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The Apparent Paradox of Acute Stroke Prevention

January 18, 2016

Most elderly patients who underwent treatment for acute stroke could have avoided the life-threatening emergency if they were on the right preventative medications, according to new findings.

Investigators studied 274 patients who averaged 67 years of age and were treated and discharged for ischemic stroke at the University of California Irvine Medical Center between December 2010 and June 2012. A 10-point scale was used to measure the extent of stroke preventability, with a score of 0 representing no possibility of prevention, scores of 1 to 3 equating to low preventability, and scores of 4 or higher indicating the stroke was highly preventable.

Stroke was at least somewhat preventable in three-fourths of the patients and highly preventable in 25% of the patients, according to the findings, which showed the average preventability score was 2.2. Notably, the National Institutes of Health Stroke Scale (NIHSS) was 9.0 among all the patients, regardless of where they rated on the researcher’s scale.

According to the study, 53 patients received intravenous or intra-arterial therapies for stroke prevention. The researchers noted that administration of acute therapy was unrelated to the NIHSS score, but significantly related to the study’s preventability score: 19% of patients with no preventability, 14% of patients with low preventability, and 30% of patients with high preventability were administered the acute therapy.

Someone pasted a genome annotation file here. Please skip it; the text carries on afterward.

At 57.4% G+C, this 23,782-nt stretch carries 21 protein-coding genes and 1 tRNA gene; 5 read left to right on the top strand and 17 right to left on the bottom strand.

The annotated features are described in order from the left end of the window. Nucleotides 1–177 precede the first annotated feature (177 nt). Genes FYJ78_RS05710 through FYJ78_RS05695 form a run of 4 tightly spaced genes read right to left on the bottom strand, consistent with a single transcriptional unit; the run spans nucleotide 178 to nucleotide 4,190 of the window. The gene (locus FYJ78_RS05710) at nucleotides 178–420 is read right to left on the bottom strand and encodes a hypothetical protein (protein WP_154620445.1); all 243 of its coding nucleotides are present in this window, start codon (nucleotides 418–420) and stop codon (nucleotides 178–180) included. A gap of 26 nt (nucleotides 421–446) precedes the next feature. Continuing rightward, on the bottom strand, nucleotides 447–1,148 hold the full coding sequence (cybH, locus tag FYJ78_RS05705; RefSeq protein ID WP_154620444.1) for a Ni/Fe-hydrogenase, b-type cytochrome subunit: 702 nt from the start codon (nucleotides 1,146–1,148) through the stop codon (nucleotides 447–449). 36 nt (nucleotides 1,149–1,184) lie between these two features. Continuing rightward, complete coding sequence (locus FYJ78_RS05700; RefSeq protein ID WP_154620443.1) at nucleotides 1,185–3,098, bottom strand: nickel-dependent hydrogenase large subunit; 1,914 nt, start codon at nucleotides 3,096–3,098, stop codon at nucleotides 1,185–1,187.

The study’s results pointed to an apparent paradox, according to Dr. Mark Fisher, the study’s lead author and a professor of neurology at the University of California Irvine School of Medicine. “The recent breakthroughs in acute stroke therapy have led to massive efforts to streamline the evaluation of acute stroke patients and institute therapy as fast as feasible,” he commented. “These efforts will lead to more effective mitigation of brain injury consequent to acute ischemic stroke.

“However, our data suggested that the difficulties faced by acute stroke patients extend far beyond the rather narrow period of emergency stroke treatment,” continued Dr. Fisher. “If one takes what could be characterized as a more holistic approach to the problem of stroke, there’s a vast expansion of the window of intervention to include the very stroke prevention efforts that appear to be lacking in so many hyper-acute stroke patients.”

Stroke preventability and stroke treatability are closely associated, noted Dr. Fisher, who added, “These findings raise the question of whether resources for acute stroke treatment are being directed toward those patients whose strokes are, in fact, the most preventable.”

Stroke prevention is a lifelong effort and pharmacists are in a unique position to encourage medication usage over the long haul, according to Dr. Fisher. He said compliance of stroke prevention medications is typically measured at hospital discharge.

“How can that compliance be monitored over the course of years, not months?” he asked. “Pharmacists may be able to make a major contribution there.”

The study was published online in JAMA Neurology. It received no industry support.


—Dan Cook



1. Fisher M, Moores L, Alsharif MN, Paganini-Hill A. Definition and implications of the preventable stroke. JAMA Neurol. 2015 Dec 7. [Epub ahead of print]

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